Hospital Emergency Codes are used in hospitals worldwide to alert staff to various emergencies. The use of codes is intended to convey essential information quickly and with minimal misunderstanding to staff, while preventing stress and panic among visitors to the hospital. These codes may be posted on placards throughout the hospital, or printed on employee identification badges for ready reference.
Back of a hospital ID badge showing disaster codes.
Hospital emergency codes may denote different events at different hospitals, including nearby ones. Because many physicians work at more than one facility, this may lead to confusion in emergencies, so uniform systems have been proposed. You will hear alarms most of the time for code blue.
The various emergency preparedness services of the health regions in Alberta have also begun to discuss standardization of their color code systems. The colour code is used in Ontario and set by the Ontario Hospital Association.
British Columbia uses the following codes as prescribed by the Ministry of Health:
In 2000, the Hospital Association of Southern California (HASC) determined that a uniform code system is needed after "three persons were killed in a shooting incident at an area medical center after the wrong emergency code was called." While codes for fire (red) and medical emergency (blue) were similar in 90% of California hospitals queried, 47 different codes were used for infant abduction and 61 for combative person. In light of this, HASC published a handbook titled "Healthcare Facility Emergency Codes: A Guide for Code Standardization" listing various codes and has strongly urged hospitals to voluntarily implement the revised codes.
In 2003, Maryland mandated that all acute hospitals in the state have uniform codes.
Codes by color
Note: Different codes are used in different hospitals.
"Code Blue" is generally used to indicate a patient requiring resuscitation or otherwise in need of immediate medical attention, most often as the result of a respiratory arrest or cardiac arrest. When called overhead, the page takes the form of "Code Blue, (floor), (room)" to alert the resuscitation team where to respond. Every hospital, as a part of its disaster plans, sets a policy to determine which units provide personnel for code coverage. In theory any medical professional may respond to a code, but in practice the team makeup is limited to those with Advanced Cardiac Life Support or other equivalent resuscitation training. Frequently these teams are staffed by physicians (from anesthesia and internal medicine in larger medical centers or the Emergency physician in smaller ones), respiratory therapists, pharmacists, and nurses. A code team leader will be a physician in attendance on any code team; this individual is responsible for directing the resuscitation effort and is said to "run the code". This phrase was coined at Bethany Medical Center in Kansas City, Kansas. The term "code" by itself is commonly used by medical professionals as a slang term for this type of emergency, as in "calling a code" or describing a patient in arrest as "coding".
In some hospitals or other medical facilities, the resuscitation team may purposely respond slowly to a patient in cardiac arrest, a practice known as slow code, or may fake the response altogether for the sake of the patient's family, a practice known as show code. Such practices are ethically controversial, and are banned in some jurisdictions.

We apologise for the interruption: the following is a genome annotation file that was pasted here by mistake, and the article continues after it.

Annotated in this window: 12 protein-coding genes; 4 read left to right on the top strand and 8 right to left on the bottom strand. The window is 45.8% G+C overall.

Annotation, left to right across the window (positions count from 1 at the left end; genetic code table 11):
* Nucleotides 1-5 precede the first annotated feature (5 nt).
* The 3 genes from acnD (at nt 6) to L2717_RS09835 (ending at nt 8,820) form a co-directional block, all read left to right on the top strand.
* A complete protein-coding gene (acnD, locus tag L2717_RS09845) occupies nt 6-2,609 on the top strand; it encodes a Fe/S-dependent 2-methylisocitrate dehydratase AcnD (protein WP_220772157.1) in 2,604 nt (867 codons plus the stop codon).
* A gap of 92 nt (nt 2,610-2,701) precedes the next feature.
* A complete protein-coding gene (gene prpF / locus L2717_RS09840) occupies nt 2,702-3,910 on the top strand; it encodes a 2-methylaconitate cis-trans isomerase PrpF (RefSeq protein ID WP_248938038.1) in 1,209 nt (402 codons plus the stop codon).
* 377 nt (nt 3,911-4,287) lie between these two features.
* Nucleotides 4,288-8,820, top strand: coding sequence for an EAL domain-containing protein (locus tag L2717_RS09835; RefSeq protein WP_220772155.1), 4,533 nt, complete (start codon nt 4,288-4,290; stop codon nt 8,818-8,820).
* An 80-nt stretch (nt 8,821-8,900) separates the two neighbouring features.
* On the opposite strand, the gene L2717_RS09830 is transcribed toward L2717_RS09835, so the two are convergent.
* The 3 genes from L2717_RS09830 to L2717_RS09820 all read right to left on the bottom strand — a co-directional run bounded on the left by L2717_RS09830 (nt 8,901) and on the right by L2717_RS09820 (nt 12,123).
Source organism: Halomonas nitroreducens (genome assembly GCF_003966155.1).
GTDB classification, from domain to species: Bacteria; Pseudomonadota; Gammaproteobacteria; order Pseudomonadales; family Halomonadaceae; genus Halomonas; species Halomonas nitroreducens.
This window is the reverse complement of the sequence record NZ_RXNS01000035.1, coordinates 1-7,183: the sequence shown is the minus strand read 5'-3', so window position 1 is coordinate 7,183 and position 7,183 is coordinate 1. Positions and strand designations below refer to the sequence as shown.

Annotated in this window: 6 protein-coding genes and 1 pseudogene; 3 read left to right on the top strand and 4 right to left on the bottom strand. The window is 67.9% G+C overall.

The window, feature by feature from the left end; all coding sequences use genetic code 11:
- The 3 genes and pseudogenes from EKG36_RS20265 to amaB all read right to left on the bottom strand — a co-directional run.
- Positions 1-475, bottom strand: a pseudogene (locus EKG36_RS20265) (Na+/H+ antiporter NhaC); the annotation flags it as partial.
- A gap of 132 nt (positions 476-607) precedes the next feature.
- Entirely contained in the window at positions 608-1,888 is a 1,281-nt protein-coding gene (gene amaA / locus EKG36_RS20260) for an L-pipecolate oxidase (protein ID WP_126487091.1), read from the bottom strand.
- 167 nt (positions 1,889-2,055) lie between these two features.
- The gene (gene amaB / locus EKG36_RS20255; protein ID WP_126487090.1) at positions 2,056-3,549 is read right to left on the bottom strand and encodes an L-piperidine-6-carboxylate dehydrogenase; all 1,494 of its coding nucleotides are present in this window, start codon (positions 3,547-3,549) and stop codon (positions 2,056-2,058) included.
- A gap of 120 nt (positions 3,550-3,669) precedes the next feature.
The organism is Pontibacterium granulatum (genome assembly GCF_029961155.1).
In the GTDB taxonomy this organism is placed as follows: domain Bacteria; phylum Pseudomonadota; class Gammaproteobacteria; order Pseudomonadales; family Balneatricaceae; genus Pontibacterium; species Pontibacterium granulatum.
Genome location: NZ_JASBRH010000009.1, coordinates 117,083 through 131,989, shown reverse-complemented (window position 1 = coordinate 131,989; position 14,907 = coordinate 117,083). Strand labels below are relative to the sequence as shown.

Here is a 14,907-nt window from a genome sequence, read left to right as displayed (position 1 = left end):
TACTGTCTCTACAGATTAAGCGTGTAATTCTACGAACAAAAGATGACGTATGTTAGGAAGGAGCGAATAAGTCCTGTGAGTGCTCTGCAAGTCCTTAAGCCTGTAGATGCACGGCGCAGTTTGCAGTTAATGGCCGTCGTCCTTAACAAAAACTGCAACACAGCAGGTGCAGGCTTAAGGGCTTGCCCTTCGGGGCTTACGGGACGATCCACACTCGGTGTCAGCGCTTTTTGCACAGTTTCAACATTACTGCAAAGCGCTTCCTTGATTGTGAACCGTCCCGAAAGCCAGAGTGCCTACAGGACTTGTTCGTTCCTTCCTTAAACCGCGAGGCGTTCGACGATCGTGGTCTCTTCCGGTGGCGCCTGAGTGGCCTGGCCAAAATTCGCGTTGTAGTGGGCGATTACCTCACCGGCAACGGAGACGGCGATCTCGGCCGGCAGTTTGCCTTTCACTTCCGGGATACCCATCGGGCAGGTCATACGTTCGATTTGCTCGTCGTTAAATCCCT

"Plan Blue" was used at St. Vincent's Hospital in New York City to indicate arrival of a trauma patient so critically injured that even the short delay of a stop in the ER for evaluation could be fatal; the "Plan Blue" was called out to alert the surgeon on call to go immediately to the ER entrance and take the patient for immediate surgery. This was illustrated in an episode of Trauma: Life in the ER, entitled "West Side Stories".
"Doctor" codes are often used in hospital settings for announcements over a general loudspeaker or paging system that might cause panic or endanger a patient's privacy. Most often, "Doctor" codes take the form of "Paging Dr. _____", where the doctor's "name" is a code word for a dangerous situation or a patient in crisis. e.g.: "Paging Doctor Firestone, third floor," to indicate a possible fire in the location specified. "Paging Dr. Stork" normally indicates that a woman is in labor and needs immediate assistance.
Code Brown - Internal Crisis / Hazardous Spill in Ontario / e.g. Sewer backup and overflow .
Lima Delta: UnityPoint Health (Formerly known as Iowa Health System)
Code Orange: Ontario Used in Ontario hospitals to indicate an external disaster with mass casualties, CBRNE and Pandemic. Lockdown or controlled facility access is often used as part of the response. Volunteers, Families and Students were denied access during SARS Outbreak of 2003.
Code Red: Most commonly used by schools to indicate that a dangerous and/or harmful person is on campus.
Code Amber: Texas Tech University Health Sciences Center; New Jersey Hospital Association
A status sometimes called "Critical Care Bypass" (Ontario), "Total Divert", "triage situation", "Saturation Alert" or "High Occupancy" (University of Michigan Health System).
Generally used by hospitals as a status indicator for EMS/ambulance services denoting that the issuing ER/trauma facility has reached maximum patient capacity and should not receive any more new patients if at all possible.
A variation on "Total Divert", called "Bypass", is used at many U.S. hospitals to indicate emergency facilities at or over maximum capacity; this variation was featured in the "Road Warriors" episode of Trauma: Life in the E.R.. As explained by a trauma nurse in the episode, the status change does not always keep new patients from arriving.